Voltage measurement

William_H

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A post by Jordanbasset on water cooled fridges mentioned that he measured voltage at the compressor as 12v however the terminal would not carry the current for the compressor.
It struck me that a reminder about digital voltmeters (DVM) might be in order.
Almost everyone has a DVM and uses them to check for 12v supply.

The DVM very accurately indicates the voltage that is present. However this does not always indicate a good 12v supply. The DVM draws a little current to measure. However this is incredibly tiny current like about 1/10 of a microamp. This kind of current can easily creep through a mass of corrosion or dirty contact.
However as soon as you seek to use the 12v supply so measured at some amps you get nothing through. You have been misled by the DVM. If however you measure the voltage while the device be it fridge or lamp is connected (and drawing current) you will get a more accurate picture of the voltage through the switch etc. ie none if it is faulty.

One way to overcome this problem is to connect a lamp of a few watts in parallel with the DVM. The current drawn by the lamp will be commensurate with the current the circuit is expected to carry so will give a more realistic assessment of the supply capability.

Or just be aware that voltage measured does not always mean a good supply. olewill
 

VicS

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You highlight the very reasons I often suggest a using a test lamp on a couple of leads rather than a digital voltmeter.

I made a fool of myself a few years ago through using a digital meter.

A friend's son had launched is fathers boat ( craned in) but then could not start the engine despite having fitted two new batteries. Dead as a dodo.

I'd gone along armed with my meter in case anything went wrong.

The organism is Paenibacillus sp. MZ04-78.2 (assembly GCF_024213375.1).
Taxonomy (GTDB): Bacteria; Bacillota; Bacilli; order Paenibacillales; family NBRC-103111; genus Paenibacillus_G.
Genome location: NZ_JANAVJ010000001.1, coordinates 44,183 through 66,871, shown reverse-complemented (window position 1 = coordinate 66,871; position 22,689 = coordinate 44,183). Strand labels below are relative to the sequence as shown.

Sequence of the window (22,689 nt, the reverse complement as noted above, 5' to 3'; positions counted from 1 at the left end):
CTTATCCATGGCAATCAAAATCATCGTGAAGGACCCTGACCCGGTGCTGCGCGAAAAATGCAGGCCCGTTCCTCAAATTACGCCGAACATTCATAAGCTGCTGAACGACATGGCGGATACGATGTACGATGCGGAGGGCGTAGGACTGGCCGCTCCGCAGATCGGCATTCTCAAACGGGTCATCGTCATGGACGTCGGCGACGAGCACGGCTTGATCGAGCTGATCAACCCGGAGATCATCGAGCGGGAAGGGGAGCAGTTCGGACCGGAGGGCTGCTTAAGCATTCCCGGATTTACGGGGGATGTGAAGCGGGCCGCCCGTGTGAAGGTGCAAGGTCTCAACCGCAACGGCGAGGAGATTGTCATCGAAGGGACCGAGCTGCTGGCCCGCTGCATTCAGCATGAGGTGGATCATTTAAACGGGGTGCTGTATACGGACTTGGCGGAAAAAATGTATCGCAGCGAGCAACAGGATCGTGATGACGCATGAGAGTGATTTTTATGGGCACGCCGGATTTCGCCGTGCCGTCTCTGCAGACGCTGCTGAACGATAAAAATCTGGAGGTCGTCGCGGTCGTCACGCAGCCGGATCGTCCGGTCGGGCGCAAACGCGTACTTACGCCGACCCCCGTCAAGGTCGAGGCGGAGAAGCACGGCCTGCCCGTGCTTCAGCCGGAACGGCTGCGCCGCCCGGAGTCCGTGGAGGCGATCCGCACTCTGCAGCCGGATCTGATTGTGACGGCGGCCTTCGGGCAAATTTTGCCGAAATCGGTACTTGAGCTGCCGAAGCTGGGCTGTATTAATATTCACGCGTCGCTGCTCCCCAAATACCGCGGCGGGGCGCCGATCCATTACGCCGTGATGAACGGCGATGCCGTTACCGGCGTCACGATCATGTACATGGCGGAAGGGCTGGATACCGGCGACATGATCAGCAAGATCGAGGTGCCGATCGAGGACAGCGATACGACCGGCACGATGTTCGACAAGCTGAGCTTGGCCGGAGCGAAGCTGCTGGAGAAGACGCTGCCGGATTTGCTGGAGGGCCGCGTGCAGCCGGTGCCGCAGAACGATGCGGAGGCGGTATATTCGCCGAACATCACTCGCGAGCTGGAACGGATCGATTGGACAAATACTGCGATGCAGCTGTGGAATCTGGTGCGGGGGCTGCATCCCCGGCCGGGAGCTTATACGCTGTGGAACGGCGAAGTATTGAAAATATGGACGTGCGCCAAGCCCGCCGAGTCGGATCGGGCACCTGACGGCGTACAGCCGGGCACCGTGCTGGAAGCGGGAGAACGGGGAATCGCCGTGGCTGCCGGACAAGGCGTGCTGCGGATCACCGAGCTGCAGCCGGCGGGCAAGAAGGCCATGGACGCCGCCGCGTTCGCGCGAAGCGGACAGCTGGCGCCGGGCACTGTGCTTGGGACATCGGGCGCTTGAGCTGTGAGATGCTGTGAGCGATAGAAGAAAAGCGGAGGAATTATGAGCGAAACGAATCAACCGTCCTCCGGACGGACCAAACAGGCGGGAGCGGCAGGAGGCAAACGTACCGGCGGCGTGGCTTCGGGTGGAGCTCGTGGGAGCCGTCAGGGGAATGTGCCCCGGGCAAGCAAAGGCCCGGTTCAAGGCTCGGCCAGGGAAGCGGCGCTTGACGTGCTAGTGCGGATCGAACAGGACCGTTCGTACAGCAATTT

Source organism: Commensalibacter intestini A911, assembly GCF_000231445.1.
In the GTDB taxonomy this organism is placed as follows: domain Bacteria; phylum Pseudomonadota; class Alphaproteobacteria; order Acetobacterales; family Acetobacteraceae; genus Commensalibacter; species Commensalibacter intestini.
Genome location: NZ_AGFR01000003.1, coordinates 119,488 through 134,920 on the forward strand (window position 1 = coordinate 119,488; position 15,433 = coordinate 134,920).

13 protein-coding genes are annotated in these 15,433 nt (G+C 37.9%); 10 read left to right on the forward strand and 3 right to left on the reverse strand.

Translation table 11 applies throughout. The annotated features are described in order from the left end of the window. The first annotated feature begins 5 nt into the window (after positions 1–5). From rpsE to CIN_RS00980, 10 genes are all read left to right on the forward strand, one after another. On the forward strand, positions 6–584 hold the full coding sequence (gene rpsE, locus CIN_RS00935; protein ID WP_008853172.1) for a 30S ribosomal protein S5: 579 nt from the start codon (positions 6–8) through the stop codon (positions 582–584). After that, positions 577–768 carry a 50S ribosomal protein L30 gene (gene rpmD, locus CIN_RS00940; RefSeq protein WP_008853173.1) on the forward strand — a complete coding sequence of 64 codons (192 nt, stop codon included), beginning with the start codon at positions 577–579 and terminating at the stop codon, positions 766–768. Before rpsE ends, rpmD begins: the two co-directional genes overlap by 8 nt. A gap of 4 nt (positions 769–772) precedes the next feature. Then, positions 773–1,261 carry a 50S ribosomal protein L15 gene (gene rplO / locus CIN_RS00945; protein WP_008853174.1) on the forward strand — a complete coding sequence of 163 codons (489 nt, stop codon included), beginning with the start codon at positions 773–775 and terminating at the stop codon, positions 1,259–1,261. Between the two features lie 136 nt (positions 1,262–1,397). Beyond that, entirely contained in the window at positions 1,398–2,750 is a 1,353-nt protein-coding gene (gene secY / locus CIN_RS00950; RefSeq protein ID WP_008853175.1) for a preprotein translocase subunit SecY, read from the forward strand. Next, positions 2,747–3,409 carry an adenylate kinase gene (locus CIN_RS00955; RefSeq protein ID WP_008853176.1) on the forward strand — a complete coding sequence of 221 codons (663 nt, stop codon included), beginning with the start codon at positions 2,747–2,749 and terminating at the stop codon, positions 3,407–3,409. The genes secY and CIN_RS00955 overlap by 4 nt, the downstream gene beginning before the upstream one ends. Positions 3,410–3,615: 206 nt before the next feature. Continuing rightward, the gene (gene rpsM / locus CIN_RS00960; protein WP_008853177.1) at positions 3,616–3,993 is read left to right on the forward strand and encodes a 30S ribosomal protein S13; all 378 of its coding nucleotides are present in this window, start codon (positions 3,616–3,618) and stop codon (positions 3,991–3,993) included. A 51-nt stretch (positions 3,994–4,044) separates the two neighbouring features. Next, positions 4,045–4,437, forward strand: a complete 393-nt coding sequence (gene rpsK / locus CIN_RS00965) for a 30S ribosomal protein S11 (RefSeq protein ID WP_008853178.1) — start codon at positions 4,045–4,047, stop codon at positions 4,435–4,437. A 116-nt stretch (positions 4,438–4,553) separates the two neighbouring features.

Power supplies all checked out OK of course. I started delving into the control panel. We missed the tide so the boat ended up alongside at the yard for two weeks

The trouble was caused by bad connections to both batteries. Almost beyond belief that both batteries should have bad connections but they did. If I'd used a test lamp instead of the meter I'd have probably found the cause straight away and got the boat way 2 weeks earlier.
 

CelebrityScandel

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Just extending from William and VicS's comments to measuring voltages between supposedly isolated metals with DVM's. Due to their needing only a very small current to make a measurement a digital voltmeter may still measure 12v between these even if they are insulated from each other but over which a very high resistance path exists, say from slight salty dampness.

I often see people getting into all sorts of difficulties and panics measuring these apparant voltages and then incorrectly assuming they are the cause of some corrosion problem they have.
 

charles_reed

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You highlight the very reasons I often suggest a using a test lamp on a couple of leads rather than a digital voltmeter.

I made a fool of myself a few years ago through using a digital meter.

A friend's son had launched is fathers boat ( craned in) but then could not start the engine despite having fitted two new batteries. Dead as a dodo.

I'd gone along armed with my meter in case anything went wrong.
Power supplies all checked out OK of course. I started delving into the control panel. We missed the tide so the boat ended up alongside at the yard for two weeks

The trouble was caused by bad connections to both batteries. Almost beyond belief that both batteries should have bad connections but they did. If I'd used a test lamp instead of the meter I'd have probably found the cause straight away and got the boat way 2 weeks earlier.
I doubt you would have unless it was a 60 watt bulb
 

starfire

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A very useful thing to have, and cheap, is an old car headlamp bulb with leads & croc clips soldered on.


Useful for doing a known discharge on suspect batteries as well as providing a load when tracing suspect wiring or connections.


I use this as well as a more general test lamp consisting of 10w sidelight bulb.


Anyone prodding around low voltage systems should have one !
 

sarabande

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I always get the theoretical flow mixed up with the physical one ! + to - , that is. Or is it - to + ?


Stupid early morning question (because I have been lambing most of the night): Why connect the lamp in parallel with one of the leads, rather than series, please ?
 

prv

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The multimeter in my tool locker is an analogue moving-needle one. Obviously this isn't going to draw as much current as a 60w headlight bulb, but is it less susceptible to this phantom-voltage issue than a digital one?